But, before going any further, let’s just clarify what I mean by a project status review. I’m talking about the regular management reviews which usually take place at the month end, after the (usually equally useless) project status report has been sent out. These reviews, scheduled months in advance, generally consist of a bunch of managers and stakeholders who ask lightweight questions about the project status. Often these are the same issues that have been addressed in the project status report but which they haven’t got around to reading yet, and usually they are the same questions they asked the previous month. In the worst scenarios, the project manager must endure a series of review boards in which increasingly senior managers ask the same questions expecting some miraculous transformation of project status during the course of the review period. Some hope!
Project managers adopt different strategies to deal with the project status review. Some come armed with spreadsheets and projections and try and bluff their way through with numbers. Others overwhelm the audience by pointing fingers and blaming the suppliers, the customer, the government and anyone else in the hope of shifting attention away from themselves. Yet others simply talk, and talk, and talk in a brazen attempt to use up the allocated review time without actually revealing anything at all.
And generally the members of the review board nod and mutter and occasionally proffer words of encouragement or caution or huff and puff about the situation, but rarely take any action. It’s all part of the game. And it’s all a waste of time and energy.
Don’t think that I’m advocating that all reviews are a waste of time - only the ones that take place because “that’s what managers do”, “that’s what the process dictates”, or for whatever other forgotten or misunderstood reason. If scheduled reviews are the established norm then review leaders and participants should at least be encouraged to ask useful and more demanding questions.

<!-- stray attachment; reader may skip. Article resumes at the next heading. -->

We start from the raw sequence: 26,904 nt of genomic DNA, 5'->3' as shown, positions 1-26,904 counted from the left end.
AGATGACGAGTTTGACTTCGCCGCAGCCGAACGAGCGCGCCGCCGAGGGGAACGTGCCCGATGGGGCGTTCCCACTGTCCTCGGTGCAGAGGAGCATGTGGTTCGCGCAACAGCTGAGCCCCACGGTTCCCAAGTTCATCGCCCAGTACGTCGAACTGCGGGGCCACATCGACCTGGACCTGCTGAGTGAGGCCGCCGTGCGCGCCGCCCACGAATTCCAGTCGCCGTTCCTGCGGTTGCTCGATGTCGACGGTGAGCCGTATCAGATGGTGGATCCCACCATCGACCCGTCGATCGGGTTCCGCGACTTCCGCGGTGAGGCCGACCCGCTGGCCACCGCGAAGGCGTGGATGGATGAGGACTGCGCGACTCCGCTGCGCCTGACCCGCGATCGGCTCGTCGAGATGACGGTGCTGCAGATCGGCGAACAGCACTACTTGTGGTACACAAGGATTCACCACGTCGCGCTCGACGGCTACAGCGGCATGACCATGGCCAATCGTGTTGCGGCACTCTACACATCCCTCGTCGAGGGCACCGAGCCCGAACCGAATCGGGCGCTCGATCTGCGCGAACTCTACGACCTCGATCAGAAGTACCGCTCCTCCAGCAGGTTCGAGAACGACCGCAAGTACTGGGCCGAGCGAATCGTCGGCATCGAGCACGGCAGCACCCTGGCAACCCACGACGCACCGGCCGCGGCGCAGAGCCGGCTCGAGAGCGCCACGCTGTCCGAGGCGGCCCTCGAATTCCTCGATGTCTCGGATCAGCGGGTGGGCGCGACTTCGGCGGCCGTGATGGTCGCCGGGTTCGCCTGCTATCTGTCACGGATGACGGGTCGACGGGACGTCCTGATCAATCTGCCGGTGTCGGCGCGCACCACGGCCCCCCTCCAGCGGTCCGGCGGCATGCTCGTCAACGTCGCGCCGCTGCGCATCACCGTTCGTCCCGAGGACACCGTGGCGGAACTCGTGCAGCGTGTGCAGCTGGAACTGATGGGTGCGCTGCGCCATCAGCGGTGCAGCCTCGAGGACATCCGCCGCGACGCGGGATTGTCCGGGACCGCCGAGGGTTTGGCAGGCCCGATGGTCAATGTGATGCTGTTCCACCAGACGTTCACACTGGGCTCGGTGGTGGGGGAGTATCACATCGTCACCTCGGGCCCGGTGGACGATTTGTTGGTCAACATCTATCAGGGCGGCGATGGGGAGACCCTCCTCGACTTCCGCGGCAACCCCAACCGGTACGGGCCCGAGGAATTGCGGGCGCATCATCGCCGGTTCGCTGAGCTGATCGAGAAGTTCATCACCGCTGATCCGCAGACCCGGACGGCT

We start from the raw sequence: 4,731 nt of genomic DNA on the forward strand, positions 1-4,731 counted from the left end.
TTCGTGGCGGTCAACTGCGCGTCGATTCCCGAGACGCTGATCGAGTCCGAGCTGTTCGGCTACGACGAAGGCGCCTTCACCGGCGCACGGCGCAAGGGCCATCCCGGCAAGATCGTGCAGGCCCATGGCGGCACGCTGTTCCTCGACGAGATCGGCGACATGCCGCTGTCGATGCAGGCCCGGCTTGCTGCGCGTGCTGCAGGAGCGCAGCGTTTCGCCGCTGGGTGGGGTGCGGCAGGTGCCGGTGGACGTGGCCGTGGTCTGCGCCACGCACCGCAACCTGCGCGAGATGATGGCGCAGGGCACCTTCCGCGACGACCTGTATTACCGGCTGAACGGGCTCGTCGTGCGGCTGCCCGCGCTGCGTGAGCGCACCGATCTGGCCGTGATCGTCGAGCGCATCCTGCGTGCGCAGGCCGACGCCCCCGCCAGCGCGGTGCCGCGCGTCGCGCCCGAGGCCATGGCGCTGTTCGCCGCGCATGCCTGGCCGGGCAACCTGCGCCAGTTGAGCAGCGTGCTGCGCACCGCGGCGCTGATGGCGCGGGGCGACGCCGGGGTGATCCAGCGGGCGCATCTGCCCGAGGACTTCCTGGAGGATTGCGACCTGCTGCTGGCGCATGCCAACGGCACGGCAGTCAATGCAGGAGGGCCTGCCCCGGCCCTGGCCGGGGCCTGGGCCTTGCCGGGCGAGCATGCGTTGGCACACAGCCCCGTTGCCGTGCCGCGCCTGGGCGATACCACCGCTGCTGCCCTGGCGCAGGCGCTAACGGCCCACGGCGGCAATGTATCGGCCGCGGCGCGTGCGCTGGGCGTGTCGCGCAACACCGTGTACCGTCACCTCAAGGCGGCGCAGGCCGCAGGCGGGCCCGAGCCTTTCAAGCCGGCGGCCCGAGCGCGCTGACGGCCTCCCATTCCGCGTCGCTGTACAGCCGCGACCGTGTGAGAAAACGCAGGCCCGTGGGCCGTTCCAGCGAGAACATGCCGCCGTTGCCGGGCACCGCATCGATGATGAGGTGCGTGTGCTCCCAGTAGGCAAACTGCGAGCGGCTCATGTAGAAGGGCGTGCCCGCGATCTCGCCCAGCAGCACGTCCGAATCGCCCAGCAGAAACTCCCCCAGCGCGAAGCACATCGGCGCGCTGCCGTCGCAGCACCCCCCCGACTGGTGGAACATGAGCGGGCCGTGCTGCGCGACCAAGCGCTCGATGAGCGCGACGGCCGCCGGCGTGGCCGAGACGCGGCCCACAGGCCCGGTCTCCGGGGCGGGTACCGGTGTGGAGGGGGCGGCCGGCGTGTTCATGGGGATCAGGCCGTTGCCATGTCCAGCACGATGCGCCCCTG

This is especially true with improvement or change programmes where project costs and schedules may appear to be on-target in terms of creating deliverables, but the real hard work - actually embedding the change and winning over hearts and minds may be a million miles off the mark. For these types of projects the review leader should consider not only including the improvement programme manager but also representatives from the target organisation who are most affected by the change. Questions and discussions should be formulated around the human impacts of the change, not purely the technical and physical aspects of the project.
I’ve worked with several organisations where the focus of reviews was always on the tangible aspects of the project - the process descriptions and other work products. Projects that appeared healthy were in fact at risk because elements like the readiness of the organisation to embrace the change, how communications were being received, and expected levels of resistance to change were never being probed.
Here are a few of the more challenging questions that a review leader could be asking of their project managers to get a better steer on the reality of a project status rather than relying on a verbal rehash of the status report.
- What has become clear since last we met? And less obvious?
- What is the area that, if you made an improvement, would give you and others the greatest return on time, effort, and dollars invested?
- What is currently impossible to do that, if it were possible, would change everything?
- What are you trying to make happen in the next month, two months and three months?
- What's the most important decision you're facing? What's keeping you from making it? How can I help?
- What topic are you hoping I won't bring up?
- What area under your responsibility are you most satisfied with? Least satisfied with?
- What part of your responsibilities are you avoiding right now?
- What one thing that I can do as your manager would most help this project?